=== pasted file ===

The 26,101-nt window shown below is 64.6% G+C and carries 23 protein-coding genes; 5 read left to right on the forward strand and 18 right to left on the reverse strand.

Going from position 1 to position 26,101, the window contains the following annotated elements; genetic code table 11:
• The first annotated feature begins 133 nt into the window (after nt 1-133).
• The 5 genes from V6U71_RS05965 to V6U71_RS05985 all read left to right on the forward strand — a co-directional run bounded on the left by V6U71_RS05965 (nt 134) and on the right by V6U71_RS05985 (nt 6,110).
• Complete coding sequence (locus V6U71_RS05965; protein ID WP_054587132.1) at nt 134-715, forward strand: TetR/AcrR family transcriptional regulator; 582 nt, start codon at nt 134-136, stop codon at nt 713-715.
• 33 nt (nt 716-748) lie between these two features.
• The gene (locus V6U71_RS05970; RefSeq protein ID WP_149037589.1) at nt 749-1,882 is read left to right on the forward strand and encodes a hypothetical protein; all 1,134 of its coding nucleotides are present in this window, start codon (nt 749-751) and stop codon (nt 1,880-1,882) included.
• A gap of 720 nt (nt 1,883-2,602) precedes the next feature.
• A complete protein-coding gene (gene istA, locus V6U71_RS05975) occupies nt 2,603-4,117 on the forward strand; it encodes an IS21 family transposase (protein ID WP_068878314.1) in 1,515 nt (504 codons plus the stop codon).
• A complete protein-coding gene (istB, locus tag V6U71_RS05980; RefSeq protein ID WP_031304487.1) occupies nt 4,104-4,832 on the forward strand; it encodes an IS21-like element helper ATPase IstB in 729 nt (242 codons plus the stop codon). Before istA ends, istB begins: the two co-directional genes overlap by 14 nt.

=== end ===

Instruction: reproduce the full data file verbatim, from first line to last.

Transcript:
The 26,101-nt window shown below is 64.6% G+C and carries 23 protein-coding genes; 5 read left to right on the forward strand and 18 right to left on the reverse strand.

Going from position 1 to position 26,101, the window contains the following annotated elements; genetic code table 11:
• The first annotated feature begins 133 nt into the window (after nt 1-133).
• The 5 genes from V6U71_RS05965 to V6U71_RS05985 all read left to right on the forward strand — a co-directional run bounded on the left by V6U71_RS05965 (nt 134) and on the right by V6U71_RS05985 (nt 6,110).
• Complete coding sequence (locus V6U71_RS05965; protein ID WP_054587132.1) at nt 134-715, forward strand: TetR/AcrR family transcriptional regulator; 582 nt, start codon at nt 134-136, stop codon at nt 713-715.
• 33 nt (nt 716-748) lie between these two features.
• The gene (locus V6U71_RS05970; RefSeq protein ID WP_149037589.1) at nt 749-1,882 is read left to right on the forward strand and encodes a hypothetical protein; all 1,134 of its coding nucleotides are present in this window, start codon (nt 749-751) and stop codon (nt 1,880-1,882) included.
• A gap of 720 nt (nt 1,883-2,602) precedes the next feature.
• A complete protein-coding gene (gene istA, locus V6U71_RS05975) occupies nt 2,603-4,117 on the forward strand; it encodes an IS21 family transposase (protein ID WP_068878314.1) in 1,515 nt (504 codons plus the stop codon).
• A complete protein-coding gene (istB, locus tag V6U71_RS05980; RefSeq protein ID WP_031304487.1) occupies nt 4,104-4,832 on the forward strand; it encodes an IS21-like element helper ATPase IstB in 729 nt (242 codons plus the stop codon). Before istA ends, istB begins: the two co-directional genes overlap by 14 nt.